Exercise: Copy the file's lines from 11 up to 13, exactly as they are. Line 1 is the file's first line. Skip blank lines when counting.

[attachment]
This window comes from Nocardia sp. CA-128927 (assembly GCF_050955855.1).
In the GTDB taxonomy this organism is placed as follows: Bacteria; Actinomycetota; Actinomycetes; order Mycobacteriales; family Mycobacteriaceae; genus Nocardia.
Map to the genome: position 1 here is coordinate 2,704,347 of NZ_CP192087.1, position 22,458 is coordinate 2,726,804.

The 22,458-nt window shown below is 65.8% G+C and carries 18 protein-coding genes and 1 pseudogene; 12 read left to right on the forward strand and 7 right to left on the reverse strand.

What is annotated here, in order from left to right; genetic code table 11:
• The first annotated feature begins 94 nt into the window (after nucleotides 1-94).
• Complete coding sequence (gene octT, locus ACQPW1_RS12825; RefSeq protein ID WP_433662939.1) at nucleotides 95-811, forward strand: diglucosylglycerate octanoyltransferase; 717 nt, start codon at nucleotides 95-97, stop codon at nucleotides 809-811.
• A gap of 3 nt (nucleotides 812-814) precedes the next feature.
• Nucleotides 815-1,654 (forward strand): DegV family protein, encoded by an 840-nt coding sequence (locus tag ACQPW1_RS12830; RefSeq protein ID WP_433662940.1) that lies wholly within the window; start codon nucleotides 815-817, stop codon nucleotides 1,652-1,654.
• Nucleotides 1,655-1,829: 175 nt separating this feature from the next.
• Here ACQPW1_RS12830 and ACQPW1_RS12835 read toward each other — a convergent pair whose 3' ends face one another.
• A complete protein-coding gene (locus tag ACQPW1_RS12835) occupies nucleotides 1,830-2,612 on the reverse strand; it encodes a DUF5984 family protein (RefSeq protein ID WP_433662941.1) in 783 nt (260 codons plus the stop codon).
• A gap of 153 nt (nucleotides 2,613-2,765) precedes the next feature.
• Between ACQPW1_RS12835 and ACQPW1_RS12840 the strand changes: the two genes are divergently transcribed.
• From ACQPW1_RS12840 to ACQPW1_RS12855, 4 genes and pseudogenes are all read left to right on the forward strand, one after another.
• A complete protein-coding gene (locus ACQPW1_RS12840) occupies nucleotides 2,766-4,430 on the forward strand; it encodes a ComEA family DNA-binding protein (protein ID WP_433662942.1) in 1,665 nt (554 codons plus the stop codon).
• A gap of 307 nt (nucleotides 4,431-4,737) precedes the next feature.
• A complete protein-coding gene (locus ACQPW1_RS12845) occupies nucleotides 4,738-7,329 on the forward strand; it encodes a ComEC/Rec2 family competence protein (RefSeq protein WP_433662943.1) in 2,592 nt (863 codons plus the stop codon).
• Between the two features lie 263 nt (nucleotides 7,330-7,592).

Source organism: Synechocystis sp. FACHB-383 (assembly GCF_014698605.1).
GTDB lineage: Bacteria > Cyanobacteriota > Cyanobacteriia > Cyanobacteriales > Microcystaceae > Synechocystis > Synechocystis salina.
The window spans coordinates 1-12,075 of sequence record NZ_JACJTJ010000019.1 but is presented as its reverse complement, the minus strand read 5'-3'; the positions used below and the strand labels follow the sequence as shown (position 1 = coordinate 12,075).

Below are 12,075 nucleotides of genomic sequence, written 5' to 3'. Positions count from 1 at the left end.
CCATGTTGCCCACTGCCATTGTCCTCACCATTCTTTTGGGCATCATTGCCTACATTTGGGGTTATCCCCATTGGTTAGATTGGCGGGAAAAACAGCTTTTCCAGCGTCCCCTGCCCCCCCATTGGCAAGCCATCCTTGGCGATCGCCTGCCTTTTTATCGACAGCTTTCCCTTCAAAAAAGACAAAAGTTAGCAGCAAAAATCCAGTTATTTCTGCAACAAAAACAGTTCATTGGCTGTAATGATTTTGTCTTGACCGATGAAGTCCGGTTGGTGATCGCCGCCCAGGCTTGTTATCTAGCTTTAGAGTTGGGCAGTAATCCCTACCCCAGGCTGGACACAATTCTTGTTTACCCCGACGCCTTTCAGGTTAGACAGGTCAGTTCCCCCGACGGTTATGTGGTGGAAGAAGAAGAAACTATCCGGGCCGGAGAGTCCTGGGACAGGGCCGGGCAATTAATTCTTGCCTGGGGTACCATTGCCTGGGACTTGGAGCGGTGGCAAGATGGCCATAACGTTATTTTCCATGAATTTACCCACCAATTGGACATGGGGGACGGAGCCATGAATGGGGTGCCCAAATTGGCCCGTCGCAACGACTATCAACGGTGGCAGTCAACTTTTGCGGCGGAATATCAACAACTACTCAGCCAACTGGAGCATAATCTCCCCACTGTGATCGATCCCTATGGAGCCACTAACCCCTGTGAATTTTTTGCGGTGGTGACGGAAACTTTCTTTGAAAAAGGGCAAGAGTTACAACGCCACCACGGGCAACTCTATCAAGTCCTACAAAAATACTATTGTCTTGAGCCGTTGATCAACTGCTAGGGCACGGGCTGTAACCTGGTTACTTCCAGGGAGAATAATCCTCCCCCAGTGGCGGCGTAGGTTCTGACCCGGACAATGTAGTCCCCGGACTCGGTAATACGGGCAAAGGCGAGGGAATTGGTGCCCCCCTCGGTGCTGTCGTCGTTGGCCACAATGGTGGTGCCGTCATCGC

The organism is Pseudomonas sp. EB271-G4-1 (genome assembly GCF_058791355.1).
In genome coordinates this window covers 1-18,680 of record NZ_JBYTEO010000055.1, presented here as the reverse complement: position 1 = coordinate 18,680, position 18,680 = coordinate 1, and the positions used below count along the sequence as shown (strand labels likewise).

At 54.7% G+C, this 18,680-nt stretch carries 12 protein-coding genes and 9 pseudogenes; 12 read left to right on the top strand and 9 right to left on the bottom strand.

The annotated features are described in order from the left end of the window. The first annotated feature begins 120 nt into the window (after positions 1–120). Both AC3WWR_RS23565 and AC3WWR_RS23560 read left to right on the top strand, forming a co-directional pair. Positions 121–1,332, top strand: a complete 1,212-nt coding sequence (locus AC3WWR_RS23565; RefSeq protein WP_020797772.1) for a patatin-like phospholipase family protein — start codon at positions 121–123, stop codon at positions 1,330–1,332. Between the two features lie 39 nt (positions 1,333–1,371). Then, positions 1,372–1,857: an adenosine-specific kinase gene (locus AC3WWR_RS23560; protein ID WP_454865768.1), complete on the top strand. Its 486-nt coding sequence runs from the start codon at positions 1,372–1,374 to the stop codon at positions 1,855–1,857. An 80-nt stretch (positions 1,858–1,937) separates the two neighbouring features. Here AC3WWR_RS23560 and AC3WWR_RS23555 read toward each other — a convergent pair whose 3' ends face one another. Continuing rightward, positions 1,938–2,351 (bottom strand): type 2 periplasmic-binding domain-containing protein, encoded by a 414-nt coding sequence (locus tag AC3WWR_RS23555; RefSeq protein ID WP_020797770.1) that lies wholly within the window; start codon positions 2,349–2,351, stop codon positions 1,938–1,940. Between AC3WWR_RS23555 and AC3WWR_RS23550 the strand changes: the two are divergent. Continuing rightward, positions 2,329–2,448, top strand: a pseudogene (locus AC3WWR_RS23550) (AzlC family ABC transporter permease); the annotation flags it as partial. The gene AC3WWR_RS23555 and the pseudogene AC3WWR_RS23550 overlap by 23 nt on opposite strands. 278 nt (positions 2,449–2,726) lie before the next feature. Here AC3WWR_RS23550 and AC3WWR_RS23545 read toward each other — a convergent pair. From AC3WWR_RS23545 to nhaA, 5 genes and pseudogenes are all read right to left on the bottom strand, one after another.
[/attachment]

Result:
• Here ACQPW1_RS12830 and ACQPW1_RS12835 read toward each other — a convergent pair whose 3' ends face one another.
• A complete protein-coding gene (locus tag ACQPW1_RS12835) occupies nucleotides 1,830-2,612 on the reverse strand; it encodes a DUF5984 family protein (RefSeq protein ID WP_433662941.1) in 783 nt (260 codons plus the stop codon).
• A gap of 153 nt (nucleotides 2,613-2,765) precedes the next feature.